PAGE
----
What a difference a year makes.
What looked unlikely at the start of this year — that the Securities and Exchange Commission would propose a pilot program to measure the effects of maker-taker rebates on equity trade execution — is now quite possible as the year draws to a close, sources said.
"I said before, 'Not so fast, this (pilot) might not happen,'" said Richard Johnson, vice president, market structure and technology, at Greenwich Associates LLC, Stamford, Conn. "But then the tides kind of changed on me. There seem to be a lot of tailwinds in favor of this. … I think (the pilot) will go through."
Since the start of 2017, supporters of a maker-taker pilot include SEC Chairman Jay Clayton, who said in July the SEC would announce the plans for such a test, and the Treasury Department, which in a wide-ranging study of the capital markets released in early October called for a review of the maker-taker rebate model.
Also, David Swensen, chief investment officer of the $27 billion endowment at Yale University, New Haven, Conn., co-wrote a July 18 opinion article in the New York Times that blasted the maker-taker model, in which brokers and other market participants pay access fees to stock exchanges to take liquidity or receive access-fee rebates from exchanges for providing liquidity. Mr. Swensen called the rebates "kickbacks" to attract business to exchanges. And in Massachusetts, Secretary of the Commonwealth William Galvin in August said he was investigating whether brokers were routing stock orders based on maker-taker rebates instead of choosing the venue with the best price.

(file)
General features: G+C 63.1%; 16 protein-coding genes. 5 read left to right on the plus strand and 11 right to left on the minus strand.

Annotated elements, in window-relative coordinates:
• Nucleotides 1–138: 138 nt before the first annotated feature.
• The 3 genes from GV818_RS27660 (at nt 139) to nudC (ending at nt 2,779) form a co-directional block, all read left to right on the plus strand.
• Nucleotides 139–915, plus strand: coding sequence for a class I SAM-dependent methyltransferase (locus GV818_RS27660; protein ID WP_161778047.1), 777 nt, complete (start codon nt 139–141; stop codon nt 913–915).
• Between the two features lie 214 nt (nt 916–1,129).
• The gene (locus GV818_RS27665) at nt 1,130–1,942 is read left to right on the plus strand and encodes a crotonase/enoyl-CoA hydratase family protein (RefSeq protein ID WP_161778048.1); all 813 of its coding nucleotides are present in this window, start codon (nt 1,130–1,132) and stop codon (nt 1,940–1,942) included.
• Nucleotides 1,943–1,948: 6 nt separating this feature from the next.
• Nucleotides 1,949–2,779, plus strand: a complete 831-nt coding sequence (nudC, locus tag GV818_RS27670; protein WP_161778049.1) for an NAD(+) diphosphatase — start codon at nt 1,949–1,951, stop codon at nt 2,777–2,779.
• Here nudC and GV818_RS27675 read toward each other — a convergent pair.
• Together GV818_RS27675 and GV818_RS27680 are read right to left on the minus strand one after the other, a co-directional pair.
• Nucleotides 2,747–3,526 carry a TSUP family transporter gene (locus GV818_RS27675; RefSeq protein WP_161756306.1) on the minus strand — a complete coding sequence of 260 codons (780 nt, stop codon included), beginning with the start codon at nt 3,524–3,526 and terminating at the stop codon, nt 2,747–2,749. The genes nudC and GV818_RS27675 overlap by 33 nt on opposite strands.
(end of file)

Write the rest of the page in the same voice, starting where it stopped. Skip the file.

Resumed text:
Such actions have highlighted the opposition among buy-side market participants — asset owners like Mr. Swensen as well as institutional money managers — to the maker-taker model, sources said. In a survey of 52 traders at money managers and institutional investors conducted from July to September by Greenwich Associates, 65% said rebates distort the equity markets and 62% said the SEC should institute a maker-taker pilot. This is possibly forcing the hand of the SEC into creating a pilot, sources said.
The SEC pilot most likely will be proposed before the end of this year, but with the required 60-day opening for public comments and industry preparations to conduct the pilot, it will be late 2018 before the pilot would be underway, they said.
"There are two elements at work, access fees and rebates," said Mehmet Kinak, vice president and head of global equity market structure and electronic trading at T. Rowe Price Group Inc., Baltimore. "Access fees create a conflict of interest in the market. Brokers are paid commissions and to try and mitigate their costs, they avoid the most expensive venues to trade. So, flows go to dark pools, which circumvents the high access fees of lit markets but may not get good quality executions. If you bring the access fees down, brokers are more apt to go for best execution and ... look at more lit venues."
Rebates create "a different dilemma," Mr. Kinak said. "Trading is one of the few areas where you can buy or sell something at the same price and come away with a profit, through the rebate from a venue for doing a transaction there. That rebate creates excessive remediation. There ends up being market participants out there that are just there to collect the rebate. Some people call them the 'grease' to smooth the market. But most of the time, they're in places where they aren't needed, like when you're trading in highly liquid stocks. If they provide liquidity in places where liquidity is needed, that's one thing. But in a highly liquid market, that's not the case."